Eventually the dry tree leaves rasped and the air began to fill with smoke. “Jocelyn, look!” Putra called, pointing to a mass of orange growing in the distance. The wild, hungry flames ripped steadily toward us, cracking and popping as ashes began floating down like ebony snowflakes. With smoke filling our lungs and stinging our eyes, we hurried back to the car and, streaked with black, raced away from the heat. On the way out, we passed yet more industrial plantings, right inside the national park. “I hope this fire will reach the palms,” Putra remarked to no one in particular.
As the world now knows, fires in Sumatra are no rare occurrence. In 2015, blazes traced to palm oil plantations on the island and in neighboring Borneo destroyed more than six million acres of forest, blanketing a swath of Southeast Asia from Jakarta to Bangkok in haze for weeks and sickening hundreds of thousands across Indonesia, Malaysia, and Singapore. The World Bank put economic losses from the fires at $16 billion. (Not quantified were the nine orangutans that burned to death and the more than 100 others found trapped or wandering near villages.) The unique composition of the soil renders the fires nearly impossible to extinguish—they can smolder and emit carbon for decades. Scientists have said that in order to limit warming to 2°C, the world can emit no more than 600 billion tons of greenhouse gases between now and 2050. Indonesia’s peatland carbon alone, if released as CO2 in the atmosphere, equals one-third of that remaining budget.
If nothing else, the impossible-to-deny conflagrations have shamed the Indonesian government. In April, a few days before nations from around the world convened to sign the Paris Climate Agreement, President Joko Widodo announced a countrywide moratorium on new palm oil permits. Indonesia “mustn’t allow our tropical rainforest to disappear because of monoculture plantations like oil palm,” he’d stated some months earlier. With better seeds and increased productivity, he said, the country ought to be able to maintain its palm oil industry without continued widespread clearing.
Putra is hopeful that public pressure may also help save the imperiled Leuser. In April, the activist accompanied Leonardo DiCaprio on a visit to the region, and the actor responded by exhorting his then 15.8 million Twitter followers to sign a petition demanding that President Widodo cancel a proposed “spatial plan” that would fail to protect the Leuser from development by the palm oil and other industries. Government officials accused DiCaprio of running a “black campaign” aimed at discrediting the palm oil industry and threatened to run him out of the country. Two weeks later, however, Environmental Minister Nurbaya declared a commitment to enforce the national moratorium in the Leuser and said the government would review any existing permits related to the reserve.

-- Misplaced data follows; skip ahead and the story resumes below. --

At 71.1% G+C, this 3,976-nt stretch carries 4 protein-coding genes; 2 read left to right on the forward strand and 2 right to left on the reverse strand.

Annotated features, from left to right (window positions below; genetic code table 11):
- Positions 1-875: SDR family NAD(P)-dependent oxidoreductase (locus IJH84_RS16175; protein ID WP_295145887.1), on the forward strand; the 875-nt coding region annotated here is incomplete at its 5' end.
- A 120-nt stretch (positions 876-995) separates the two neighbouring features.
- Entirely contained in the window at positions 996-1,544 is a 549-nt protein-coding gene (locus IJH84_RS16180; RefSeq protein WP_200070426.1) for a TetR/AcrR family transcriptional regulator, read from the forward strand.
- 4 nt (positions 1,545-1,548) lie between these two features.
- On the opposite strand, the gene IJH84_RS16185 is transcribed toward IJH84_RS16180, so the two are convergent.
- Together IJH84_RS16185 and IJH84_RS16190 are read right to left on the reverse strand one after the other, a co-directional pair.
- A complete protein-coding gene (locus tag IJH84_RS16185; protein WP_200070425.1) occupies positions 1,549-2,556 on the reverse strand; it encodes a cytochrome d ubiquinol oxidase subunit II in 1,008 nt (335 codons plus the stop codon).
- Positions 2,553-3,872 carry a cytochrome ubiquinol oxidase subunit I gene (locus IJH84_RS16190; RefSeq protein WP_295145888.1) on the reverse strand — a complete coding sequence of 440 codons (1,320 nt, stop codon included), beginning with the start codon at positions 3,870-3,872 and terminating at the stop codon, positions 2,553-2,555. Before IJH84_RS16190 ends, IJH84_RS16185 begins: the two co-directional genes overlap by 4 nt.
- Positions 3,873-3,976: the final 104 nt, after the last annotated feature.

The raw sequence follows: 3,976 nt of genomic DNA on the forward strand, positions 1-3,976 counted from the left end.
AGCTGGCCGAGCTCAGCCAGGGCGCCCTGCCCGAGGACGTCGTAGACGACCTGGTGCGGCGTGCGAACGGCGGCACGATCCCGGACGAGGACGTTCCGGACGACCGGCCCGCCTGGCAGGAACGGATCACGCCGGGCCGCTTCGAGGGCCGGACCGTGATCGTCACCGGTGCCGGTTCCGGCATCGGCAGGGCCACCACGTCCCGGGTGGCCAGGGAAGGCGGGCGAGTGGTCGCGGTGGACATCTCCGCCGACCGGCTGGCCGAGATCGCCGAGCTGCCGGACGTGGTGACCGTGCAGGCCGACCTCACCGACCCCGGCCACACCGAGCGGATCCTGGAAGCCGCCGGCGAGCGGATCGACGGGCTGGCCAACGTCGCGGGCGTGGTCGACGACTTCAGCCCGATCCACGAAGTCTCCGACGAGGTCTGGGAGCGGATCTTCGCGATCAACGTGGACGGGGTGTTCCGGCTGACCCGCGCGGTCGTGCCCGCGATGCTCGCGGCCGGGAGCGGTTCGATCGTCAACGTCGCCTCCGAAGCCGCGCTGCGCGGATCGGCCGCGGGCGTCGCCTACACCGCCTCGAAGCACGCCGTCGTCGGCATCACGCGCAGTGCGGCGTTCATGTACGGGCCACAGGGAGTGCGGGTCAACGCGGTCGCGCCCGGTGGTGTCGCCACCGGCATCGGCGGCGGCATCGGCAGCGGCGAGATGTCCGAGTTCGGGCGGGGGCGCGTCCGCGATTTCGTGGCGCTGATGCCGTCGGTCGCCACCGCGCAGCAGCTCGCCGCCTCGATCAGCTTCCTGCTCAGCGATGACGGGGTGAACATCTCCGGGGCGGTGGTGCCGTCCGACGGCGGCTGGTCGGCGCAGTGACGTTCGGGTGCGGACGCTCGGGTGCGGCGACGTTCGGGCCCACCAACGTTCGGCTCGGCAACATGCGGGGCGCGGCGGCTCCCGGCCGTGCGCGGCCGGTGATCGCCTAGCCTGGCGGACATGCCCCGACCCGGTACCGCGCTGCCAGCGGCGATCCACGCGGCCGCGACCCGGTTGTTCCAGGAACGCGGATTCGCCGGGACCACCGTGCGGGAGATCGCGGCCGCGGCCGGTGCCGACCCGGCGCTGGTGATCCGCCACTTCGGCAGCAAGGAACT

“There’s no guarantee on the outcome,” said Gemma Tillack, agribusiness campaign director for the San Francisco–based Rainforest Action Network, which works to preserve the Leuser, “since there’s no transparency around how the moratorium will be conducted.” Her organization intends to fight for a revised plan as well as for the establishment of a management authority tasked exclusively with protecting the Leuser. Putra, for his part, is determined not only to get the plan canceled and all illegal permits revoked, but also to get 250,000 acres of the reserve replanted with native flora.
Meanwhile, the Acehnese locals will continue to get by doing whatever it takes. The three poachers I met in Tamiang, all of them “ex-combatants”—veterans of the independence movement and, like most of their former comrades-in-arms, unschooled and ill-prepared for formal employment—are likely planning their next three-week foray into the forest in search of the prized Helmeted Hornbill. They don’t particularly understand the Chinese buyers’ obsession with the birds—they’ve heard they use the casques for jewelry or as toys for their kids—but they know there’s a ready market. “The moment you come down from the mountain,” our host explained, “immediately someone will come and take the casques to Medan.” The sale of a single beak, he added, will mint enough to feed three families for a month. “Whatever reason they might want them,” chimed in the gun owner, “we will sell them. If there was an easier job, especially if it wasn’t illegal, of course we would choose that.”
In fact, he had shelled out extra money to have his rifle customized to shoot 5.5-millimeter pellets. The standard 4.5 ones, he said, tend not to kill the hornbills on impact, and he and his buddies can’t stand to watch the birds suffer.
* * *